(Samira and Amira are on the phone)

SAMIRA: And then she said "Well, we all know that mixed people are hotter. You're so lucky you're mixed." It was so annoying!

AMIRA: Well, I mean, we are hot.

SAMIRA: You know what I mean.

AMIRA: What's the harm?

SAMIRA: They keep complaining that I'm too loud.

GRACE: Why?

SAMIRA: I don't know. Because I get animated when I'm excited?

GRACE: That seems wrong.

SAMIRA: Stoic Midwesterners I guess.

SAMIRA: And then she said, she didn't really think of me as mixed, can you believe it?

GRACE: Well...yes.

SAMIRA: What? Why?

GRACE: Because you pass as white.

SAMIRA: Not all the time.

GRACE: No, but sometimes. And to her.

DAISY: And get this, he's Indian AND white. Isn't that so cool?

SAMIRA: What's so cool?

DAISY: That's such a cool mix. Like he was showing us pictures of his family's house in (pause) Chennai? I think that was it, that's in the South.

SAMIRA: I know where Chennai is.

DAISY: Anyway, it was just so cool and different.

SAMIRA: Different how?

DAISY: All those colors! And he had pictures of rickshaws, but not the bicycle kind, the ones with a motor. Oh and the flowers, and all that food.

GRACE: I'm going into the Ville, want to come?

SAMIRA: No thanks I'm good.

GRACE: Are you sure? I thought you said you needed new jeans, we could stop by the Gap.

SAMIRA: No, I don't really feel like it, but have fun.

GRACE: Did something happen?

AMY: I work in the foster care system as a therapist.

SAMIRA: Wow, that must be a tough job.

AMY: It is. Sometimes you put parents through all the training to prepare them to take in these kids and it still doesn't work out.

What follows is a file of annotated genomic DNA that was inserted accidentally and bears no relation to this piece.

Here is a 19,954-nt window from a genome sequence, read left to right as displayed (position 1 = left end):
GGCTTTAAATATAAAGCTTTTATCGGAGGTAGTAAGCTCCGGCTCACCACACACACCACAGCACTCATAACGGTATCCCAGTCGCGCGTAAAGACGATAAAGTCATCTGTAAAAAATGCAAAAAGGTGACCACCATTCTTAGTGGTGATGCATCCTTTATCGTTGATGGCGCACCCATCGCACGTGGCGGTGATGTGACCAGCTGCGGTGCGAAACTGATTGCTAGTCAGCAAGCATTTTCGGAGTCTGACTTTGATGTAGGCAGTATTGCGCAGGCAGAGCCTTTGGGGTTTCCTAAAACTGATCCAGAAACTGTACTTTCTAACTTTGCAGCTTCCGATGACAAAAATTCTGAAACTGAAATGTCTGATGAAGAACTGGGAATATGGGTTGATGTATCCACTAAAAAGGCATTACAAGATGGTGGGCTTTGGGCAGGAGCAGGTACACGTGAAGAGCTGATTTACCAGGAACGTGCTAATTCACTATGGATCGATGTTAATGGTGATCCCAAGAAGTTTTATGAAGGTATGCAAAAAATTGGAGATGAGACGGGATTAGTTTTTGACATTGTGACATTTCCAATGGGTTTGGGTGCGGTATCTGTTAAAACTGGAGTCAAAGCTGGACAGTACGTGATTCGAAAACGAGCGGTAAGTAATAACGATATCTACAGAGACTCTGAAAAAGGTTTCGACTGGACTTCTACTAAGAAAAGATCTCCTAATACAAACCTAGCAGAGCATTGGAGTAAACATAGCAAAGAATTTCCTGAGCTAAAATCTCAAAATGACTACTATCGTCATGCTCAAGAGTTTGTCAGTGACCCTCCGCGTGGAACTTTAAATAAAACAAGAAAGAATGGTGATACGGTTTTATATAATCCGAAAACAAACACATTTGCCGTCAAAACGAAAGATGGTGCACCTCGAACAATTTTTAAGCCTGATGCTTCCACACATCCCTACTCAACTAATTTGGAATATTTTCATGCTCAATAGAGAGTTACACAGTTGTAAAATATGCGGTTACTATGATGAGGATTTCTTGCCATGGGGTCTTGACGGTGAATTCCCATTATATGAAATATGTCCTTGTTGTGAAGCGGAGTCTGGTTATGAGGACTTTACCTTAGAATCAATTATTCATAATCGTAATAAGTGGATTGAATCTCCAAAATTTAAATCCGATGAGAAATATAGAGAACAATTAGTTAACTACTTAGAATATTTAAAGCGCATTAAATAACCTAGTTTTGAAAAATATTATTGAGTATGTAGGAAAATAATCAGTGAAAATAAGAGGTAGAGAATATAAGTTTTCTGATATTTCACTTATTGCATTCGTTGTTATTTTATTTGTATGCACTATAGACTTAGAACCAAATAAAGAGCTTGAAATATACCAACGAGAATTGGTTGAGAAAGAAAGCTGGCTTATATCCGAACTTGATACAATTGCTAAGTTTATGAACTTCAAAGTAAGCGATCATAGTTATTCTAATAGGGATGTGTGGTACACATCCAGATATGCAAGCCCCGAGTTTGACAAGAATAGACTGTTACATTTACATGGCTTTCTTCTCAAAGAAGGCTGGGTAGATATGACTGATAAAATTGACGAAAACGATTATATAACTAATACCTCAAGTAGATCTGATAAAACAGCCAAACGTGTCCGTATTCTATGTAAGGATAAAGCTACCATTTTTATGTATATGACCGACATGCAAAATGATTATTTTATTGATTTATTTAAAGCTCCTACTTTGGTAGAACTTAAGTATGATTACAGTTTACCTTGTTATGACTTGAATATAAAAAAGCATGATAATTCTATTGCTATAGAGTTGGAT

SAMIRA: And then there's all the issues around transracial adoption I imagine.

STEVEN: Why would there be issues? What does it matter what color they are.

College campus students are sitting around in a horseshoe, deep in discussion.

JOHN: That’s not what I said, I’m just saying that I wouldn’t date a white girl, that’s all.

CALLIE: And why not?

JOHN: We’d be too different, they couldn’t possibly understand my experience.  What do white girls know about discrimination?

CALLIE: Well in most parts of the world, if not all, women are still second-class citizens.

ANN: I think what John is saying is that here, in middle-class America, women aren’t subject to the same type of discrimination that he is.

JOHN: That’s what I’m saying.  Maybe other guys can look past that, but for me it matters.  Race is such a part of my reality that I don’t think I could relate to someone on that deeper level, if it wasn’t something they had to think about.

(Elementary school playground outside Los Angeles)

MEGAN: Who's that?

SAMIRA: Who?

MEGAN: That woman who's waving at you. Is that your nanny?

SAMIRA: No, that's my mom.

MEGAN: Are you adopted?

SAMIRA: No.

(Samira gives her security pass to guard. Guard looks down at the pass and then up at Samira. She does this multiple times.)

GUARD: This is you?

SAMIRA: Yes.

GUARD: This is your name?

SAMIRA: Yes.

GUARD: It's an Indian name.

SAMIRA: Yes.

GRACE: Well the casting call did say "not too dark."

SAMIRA: Ugh, why.

GRACE: It's set in the 50s.

SAMIRA: So?

GRACE: Well there was this demographic.